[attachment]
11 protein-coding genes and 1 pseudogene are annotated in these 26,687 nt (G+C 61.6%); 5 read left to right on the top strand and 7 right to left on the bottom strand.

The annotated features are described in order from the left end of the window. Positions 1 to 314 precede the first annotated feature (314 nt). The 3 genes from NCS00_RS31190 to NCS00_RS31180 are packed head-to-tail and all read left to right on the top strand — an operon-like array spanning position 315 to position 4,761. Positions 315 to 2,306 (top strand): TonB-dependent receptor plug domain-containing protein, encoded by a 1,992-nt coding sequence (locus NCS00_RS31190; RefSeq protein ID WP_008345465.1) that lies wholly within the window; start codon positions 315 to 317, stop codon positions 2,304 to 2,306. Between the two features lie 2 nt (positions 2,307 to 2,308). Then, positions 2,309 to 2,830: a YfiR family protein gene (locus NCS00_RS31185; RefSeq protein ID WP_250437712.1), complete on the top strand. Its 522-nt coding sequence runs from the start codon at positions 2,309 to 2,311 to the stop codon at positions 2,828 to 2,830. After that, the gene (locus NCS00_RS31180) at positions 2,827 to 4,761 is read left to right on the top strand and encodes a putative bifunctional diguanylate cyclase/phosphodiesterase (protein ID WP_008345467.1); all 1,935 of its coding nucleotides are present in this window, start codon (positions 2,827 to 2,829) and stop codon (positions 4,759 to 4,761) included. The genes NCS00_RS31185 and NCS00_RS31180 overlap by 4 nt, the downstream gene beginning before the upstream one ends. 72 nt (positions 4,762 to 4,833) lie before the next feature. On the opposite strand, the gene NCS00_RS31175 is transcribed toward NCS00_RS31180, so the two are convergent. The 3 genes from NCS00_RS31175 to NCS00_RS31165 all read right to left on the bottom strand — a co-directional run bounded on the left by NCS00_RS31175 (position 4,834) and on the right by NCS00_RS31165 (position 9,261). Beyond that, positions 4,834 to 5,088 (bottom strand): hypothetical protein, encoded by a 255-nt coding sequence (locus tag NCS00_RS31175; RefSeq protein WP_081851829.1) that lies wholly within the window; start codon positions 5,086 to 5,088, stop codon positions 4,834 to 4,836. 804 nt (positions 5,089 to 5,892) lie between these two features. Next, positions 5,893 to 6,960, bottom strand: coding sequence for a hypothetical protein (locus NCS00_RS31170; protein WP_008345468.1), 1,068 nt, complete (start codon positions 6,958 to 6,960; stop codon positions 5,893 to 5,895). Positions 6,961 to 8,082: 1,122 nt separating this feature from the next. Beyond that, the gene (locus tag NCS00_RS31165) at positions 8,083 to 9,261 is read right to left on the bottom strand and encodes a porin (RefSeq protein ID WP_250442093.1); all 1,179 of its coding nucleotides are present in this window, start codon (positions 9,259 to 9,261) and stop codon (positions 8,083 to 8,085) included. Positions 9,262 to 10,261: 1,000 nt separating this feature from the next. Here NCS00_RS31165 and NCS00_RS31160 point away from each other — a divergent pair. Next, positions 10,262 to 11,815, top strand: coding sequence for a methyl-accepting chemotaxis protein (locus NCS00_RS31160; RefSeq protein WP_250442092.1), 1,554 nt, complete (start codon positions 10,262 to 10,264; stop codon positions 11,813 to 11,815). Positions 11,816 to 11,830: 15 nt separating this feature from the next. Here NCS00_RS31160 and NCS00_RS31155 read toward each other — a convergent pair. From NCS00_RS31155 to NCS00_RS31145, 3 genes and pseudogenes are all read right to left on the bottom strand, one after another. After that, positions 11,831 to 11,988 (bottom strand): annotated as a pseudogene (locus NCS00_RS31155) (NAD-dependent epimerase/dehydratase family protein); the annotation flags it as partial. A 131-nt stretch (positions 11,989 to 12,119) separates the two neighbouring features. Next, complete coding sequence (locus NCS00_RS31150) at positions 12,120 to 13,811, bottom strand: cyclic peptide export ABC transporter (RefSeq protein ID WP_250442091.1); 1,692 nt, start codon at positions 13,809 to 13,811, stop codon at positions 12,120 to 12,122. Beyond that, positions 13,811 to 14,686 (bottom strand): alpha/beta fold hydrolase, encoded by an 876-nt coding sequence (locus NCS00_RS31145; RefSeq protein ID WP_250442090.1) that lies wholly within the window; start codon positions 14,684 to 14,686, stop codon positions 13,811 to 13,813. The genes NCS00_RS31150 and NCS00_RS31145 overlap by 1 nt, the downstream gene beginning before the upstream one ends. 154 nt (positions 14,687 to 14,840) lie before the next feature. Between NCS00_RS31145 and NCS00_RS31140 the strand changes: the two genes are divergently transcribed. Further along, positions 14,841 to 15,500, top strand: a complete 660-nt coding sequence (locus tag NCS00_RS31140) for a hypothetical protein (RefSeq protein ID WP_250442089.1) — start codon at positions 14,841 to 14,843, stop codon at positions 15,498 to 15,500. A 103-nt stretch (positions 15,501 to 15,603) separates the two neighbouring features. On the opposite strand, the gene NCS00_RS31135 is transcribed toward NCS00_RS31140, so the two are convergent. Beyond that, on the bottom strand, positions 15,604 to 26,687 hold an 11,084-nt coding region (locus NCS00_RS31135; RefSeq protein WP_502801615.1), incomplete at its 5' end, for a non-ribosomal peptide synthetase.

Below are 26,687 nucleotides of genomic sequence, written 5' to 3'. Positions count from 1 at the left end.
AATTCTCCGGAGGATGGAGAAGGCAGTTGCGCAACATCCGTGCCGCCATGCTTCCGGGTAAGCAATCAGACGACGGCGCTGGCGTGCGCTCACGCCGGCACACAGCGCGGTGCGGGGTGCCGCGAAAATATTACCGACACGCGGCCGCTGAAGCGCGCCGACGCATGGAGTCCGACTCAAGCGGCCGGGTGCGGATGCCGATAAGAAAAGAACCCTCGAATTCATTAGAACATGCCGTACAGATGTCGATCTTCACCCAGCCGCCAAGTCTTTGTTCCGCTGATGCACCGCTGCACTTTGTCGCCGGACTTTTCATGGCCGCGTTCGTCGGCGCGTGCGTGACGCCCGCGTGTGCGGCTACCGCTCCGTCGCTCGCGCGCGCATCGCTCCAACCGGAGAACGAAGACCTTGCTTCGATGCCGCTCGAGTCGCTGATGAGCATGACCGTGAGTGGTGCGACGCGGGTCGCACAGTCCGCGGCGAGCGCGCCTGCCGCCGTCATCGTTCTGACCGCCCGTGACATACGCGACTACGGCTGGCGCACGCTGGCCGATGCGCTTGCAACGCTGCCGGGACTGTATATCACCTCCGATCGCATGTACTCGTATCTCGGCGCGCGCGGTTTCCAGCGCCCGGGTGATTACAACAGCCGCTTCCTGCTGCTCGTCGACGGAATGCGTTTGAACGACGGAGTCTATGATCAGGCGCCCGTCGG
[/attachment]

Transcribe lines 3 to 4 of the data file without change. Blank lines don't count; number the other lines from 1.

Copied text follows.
Below are 26,687 nucleotides of genomic sequence, written 5' to 3'. Positions count from 1 at the left end.
AATTCTCCGGAGGATGGAGAAGGCAGTTGCGCAACATCCGTGCCGCCATGCTTCCGGGTAAGCAATCAGACGACGGCGCTGGCGTGCGCTCACGCCGGCACACAGCGCGGTGCGGGGTGCCGCGAAAATATTACCGACACGCGGCCGCTGAAGCGCGCCGACGCATGGAGTCCGACTCAAGCGGCCGGGTGCGGATGCCGATAAGAAAAGAACCCTCGAATTCATTAGAACATGCCGTACAGATGTCGATCTTCACCCAGCCGCCAAGTCTTTGTTCCGCTGATGCACCGCTGCACTTTGTCGCCGGACTTTTCATGGCCGCGTTCGTCGGCGCGTGCGTGACGCCCGCGTGTGCGGCTACCGCTCCGTCGCTCGCGCGCGCATCGCTCCAACCGGAGAACGAAGACCTTGCTTCGATGCCGCTCGAGTCGCTGATGAGCATGACCGTGAGTGGTGCGACGCGGGTCGCACAGTCCGCGGCGAGCGCGCCTGCCGCCGTCATCGTTCTGACCGCCCGTGACATACGCGACTACGGCTGGCGCACGCTGGCCGATGCGCTTGCAACGCTGCCGGGACTGTATATCACCTCCGATCGCATGTACTCGTATCTCGGCGCGCGCGGTTTCCAGCGCCCGGGTGATTACAACAGCCGCTTCCTGCTGCTCGTCGACGGAATGCGTTTGAACGACGGAGTCTATGATCAGGCGCCCGTCGG